Please remember, cheer is a pleasant smile on the face and does not extend to loud laughters. Persons who get loud laughter would alternatingly have deep sorrow and deep seriousness. Their energies keep oscillating from one to the other, like a pendulum. Smile is the middle point between sorrow and joy. It is called the state of Ashoka. There is a tree called Ashoka under which aspirants mediate to gain the state of equilibrium between sorrow and happiness, pleasantness and unpleasantness, pains and pleasures, comforts and discomforts, profit and loss. Such ones have equal disposition to heat and cold, dry and wet. They do not suffer the extremities of the duality due to their stable placement in the golden middle point.
Santhosha (cheerfulness) cannot straightaway be practised. One cannot maintain a cheerful face all the time. It creates tension to put up a cheerful face when the inner energies are otherwise. Only clean mind enables a cheerful face. Clean mind becomes possible when there is inner purity. Inner purity is possible when the preceding six regulations are followed. Thus the eighth regulation is the result which follows the preceding regulation.
A clean mind is a cheerful mind. Only such minds can conceive the light in any situation. When such mind turns inward it receives the light by reflection. When it turns outward, it also sees light. Such minds are really eligible for self-study.
Self-study is study of self within and study of scriptures as well. A clean mind appropriately receives wisdom through outer study or through inner study. It is like having clean glasses to read and to see. If the glasses are not clean one does not see what is to be seen. The object of sight is obscured. Such is the fate of persons who jump to read the writings of the Initiates. They make their own understanding, frequently a misunderstanding. But they do not get the right perception. Students who only read books but do not practice the steps of Yama and Niyama gain wrong understanding. They would be like badly cooked food, which cannot be repaired. For this reason the teachers do not recommend reading books. On the contrary, they recommend students to practise harmlessness, alignment of thought and speech, regulation of sex, eliminating the thieving instinct, eliminating the instinct to seek obligations, and purity inner and outer. The teacher’s way of imparting wisdom is totally different from what the students think. The students straightaway wish to get into wisdom. Before a student steps into the hall of wisdom, there is the hall of learning. When the first seven steps of Yama and Niyama are fulfilled, one can walk into wisdom. This is generally not known. People straightaway read Upanishads, Bhagavad Gita, Tantra and so on. The information they gather is neither useful to them nor to the others.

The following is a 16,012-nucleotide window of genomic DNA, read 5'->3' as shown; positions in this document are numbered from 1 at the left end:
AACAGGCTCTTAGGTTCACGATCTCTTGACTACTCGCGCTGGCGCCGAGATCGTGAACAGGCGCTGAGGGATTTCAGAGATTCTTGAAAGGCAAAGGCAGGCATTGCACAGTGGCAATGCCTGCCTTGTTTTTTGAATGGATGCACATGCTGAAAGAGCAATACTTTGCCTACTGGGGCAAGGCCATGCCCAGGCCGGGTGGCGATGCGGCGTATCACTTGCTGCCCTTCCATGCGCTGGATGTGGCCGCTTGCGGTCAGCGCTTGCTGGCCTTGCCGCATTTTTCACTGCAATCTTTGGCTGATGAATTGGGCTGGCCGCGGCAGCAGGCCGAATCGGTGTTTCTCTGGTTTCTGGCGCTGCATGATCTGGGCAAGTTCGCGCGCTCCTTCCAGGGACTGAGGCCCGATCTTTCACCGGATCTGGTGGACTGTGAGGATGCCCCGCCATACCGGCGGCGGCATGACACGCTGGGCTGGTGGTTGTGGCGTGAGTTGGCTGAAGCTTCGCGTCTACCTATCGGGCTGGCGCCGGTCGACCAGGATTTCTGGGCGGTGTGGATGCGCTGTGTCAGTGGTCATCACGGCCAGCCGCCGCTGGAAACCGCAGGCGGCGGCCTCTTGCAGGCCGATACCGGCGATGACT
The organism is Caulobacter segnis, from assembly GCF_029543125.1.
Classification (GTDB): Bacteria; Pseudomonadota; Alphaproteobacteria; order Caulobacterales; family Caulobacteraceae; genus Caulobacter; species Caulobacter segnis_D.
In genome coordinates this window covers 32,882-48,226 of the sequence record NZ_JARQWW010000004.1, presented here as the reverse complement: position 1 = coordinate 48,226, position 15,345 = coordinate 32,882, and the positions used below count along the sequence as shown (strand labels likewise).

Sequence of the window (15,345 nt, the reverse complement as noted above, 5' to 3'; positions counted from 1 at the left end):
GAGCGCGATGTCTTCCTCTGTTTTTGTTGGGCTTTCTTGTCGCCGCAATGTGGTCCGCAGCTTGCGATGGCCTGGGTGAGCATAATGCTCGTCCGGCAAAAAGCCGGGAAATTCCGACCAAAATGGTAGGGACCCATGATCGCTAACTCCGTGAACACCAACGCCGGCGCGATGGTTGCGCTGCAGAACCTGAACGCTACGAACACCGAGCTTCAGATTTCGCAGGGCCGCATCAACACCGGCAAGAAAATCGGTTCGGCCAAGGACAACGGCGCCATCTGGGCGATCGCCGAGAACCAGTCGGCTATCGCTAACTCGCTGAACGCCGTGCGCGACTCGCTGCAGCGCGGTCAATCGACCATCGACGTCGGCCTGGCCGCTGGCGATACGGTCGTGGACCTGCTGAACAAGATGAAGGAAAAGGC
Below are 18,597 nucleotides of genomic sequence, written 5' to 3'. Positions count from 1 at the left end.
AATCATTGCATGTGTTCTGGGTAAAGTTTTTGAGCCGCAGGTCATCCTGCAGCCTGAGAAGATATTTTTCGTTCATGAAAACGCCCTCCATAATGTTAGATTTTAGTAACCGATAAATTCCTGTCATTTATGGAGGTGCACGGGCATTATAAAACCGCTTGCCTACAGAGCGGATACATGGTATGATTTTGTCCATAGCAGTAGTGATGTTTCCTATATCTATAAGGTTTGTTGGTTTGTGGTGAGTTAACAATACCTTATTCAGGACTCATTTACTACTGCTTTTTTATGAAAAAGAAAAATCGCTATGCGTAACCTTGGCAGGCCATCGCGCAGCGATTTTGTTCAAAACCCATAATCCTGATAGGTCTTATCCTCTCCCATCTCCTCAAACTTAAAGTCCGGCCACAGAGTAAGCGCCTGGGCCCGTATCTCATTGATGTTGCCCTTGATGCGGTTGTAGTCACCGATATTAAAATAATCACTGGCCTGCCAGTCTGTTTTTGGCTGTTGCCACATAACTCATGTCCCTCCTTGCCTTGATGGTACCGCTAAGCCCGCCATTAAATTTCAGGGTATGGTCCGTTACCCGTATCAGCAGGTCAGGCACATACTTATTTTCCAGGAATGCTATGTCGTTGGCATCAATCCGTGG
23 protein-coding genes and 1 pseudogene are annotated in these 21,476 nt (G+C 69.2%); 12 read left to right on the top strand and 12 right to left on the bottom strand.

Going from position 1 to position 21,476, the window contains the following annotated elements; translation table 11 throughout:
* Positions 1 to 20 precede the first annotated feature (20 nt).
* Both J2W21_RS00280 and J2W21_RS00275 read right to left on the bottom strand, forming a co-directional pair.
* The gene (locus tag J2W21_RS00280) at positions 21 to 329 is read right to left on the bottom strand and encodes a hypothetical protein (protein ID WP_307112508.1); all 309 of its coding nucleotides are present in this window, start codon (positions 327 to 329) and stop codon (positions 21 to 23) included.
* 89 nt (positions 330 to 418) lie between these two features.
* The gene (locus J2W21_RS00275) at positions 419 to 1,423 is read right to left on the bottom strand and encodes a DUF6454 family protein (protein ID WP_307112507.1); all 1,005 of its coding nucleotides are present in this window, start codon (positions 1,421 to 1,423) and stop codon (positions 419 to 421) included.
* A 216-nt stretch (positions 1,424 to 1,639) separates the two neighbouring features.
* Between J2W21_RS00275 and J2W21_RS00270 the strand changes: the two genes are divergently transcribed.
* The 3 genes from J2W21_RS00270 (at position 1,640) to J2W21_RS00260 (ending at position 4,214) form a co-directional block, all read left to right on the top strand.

The fourth regulation of Niyama, Swadhyaya was already explained elaborately in the previous teaching titled “Do not deviate from Self-Study.”
The tenth regulation of Yama and Niyama and the fifth of Niyama is Ishwara Pranidhana. It means ‘surrendering to the Master within oneself and within all the surrounding forms, animate or inanimate’. The Master Consciousness prevails as the basis for all forms, whether organic or inorganic. This is what is given in the earlier teachings as observing I Am in and around. This practice continues forever until it is realised.
These are the ten regulations of Yama and Niyama, which the Lord says that we need to pick up and practise. By practising these ten regulations one gradually becomes eligible to be of stable mind, and such a stable mind can be applied upon respiration to find the way into oneself through Pranayama.
… to be continued